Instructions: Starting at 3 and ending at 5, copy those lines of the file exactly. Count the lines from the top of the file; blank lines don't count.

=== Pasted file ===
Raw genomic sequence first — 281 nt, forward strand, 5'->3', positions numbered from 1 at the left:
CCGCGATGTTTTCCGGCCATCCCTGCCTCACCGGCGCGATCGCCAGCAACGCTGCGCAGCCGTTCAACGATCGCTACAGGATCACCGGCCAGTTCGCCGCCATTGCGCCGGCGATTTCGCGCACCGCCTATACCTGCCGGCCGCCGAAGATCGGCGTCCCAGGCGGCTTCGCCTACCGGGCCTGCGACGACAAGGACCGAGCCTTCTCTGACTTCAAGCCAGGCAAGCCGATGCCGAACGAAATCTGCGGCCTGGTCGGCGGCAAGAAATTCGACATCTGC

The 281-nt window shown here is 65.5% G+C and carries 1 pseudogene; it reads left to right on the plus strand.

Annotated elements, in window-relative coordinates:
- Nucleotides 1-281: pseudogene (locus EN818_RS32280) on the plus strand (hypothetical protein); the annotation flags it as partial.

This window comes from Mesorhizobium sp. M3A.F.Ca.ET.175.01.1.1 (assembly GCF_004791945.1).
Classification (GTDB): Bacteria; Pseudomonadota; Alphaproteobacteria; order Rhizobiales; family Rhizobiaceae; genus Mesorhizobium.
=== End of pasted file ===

The 281-nt window shown here is 65.5% G+C and carries 1 pseudogene; it reads left to right on the plus strand.

Annotated elements, in window-relative coordinates:
- Nucleotides 1-281: pseudogene (locus EN818_RS32280) on the plus strand (hypothetical protein); the annotation flags it as partial.